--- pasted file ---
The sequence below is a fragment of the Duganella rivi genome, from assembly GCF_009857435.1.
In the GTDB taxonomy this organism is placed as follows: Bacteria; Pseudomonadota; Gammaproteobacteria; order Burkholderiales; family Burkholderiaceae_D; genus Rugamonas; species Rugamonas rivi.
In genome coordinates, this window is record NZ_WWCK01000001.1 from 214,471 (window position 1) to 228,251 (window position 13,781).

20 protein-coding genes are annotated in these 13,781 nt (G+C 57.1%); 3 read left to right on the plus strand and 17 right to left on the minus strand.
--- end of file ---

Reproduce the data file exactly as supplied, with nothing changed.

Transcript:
The sequence below is a fragment of the Duganella rivi genome, from assembly GCF_009857435.1.
In the GTDB taxonomy this organism is placed as follows: Bacteria; Pseudomonadota; Gammaproteobacteria; order Burkholderiales; family Burkholderiaceae_D; genus Rugamonas; species Rugamonas rivi.
In genome coordinates, this window is record NZ_WWCK01000001.1 from 214,471 (window position 1) to 228,251 (window position 13,781).

20 protein-coding genes are annotated in these 13,781 nt (G+C 57.1%); 3 read left to right on the plus strand and 17 right to left on the minus strand.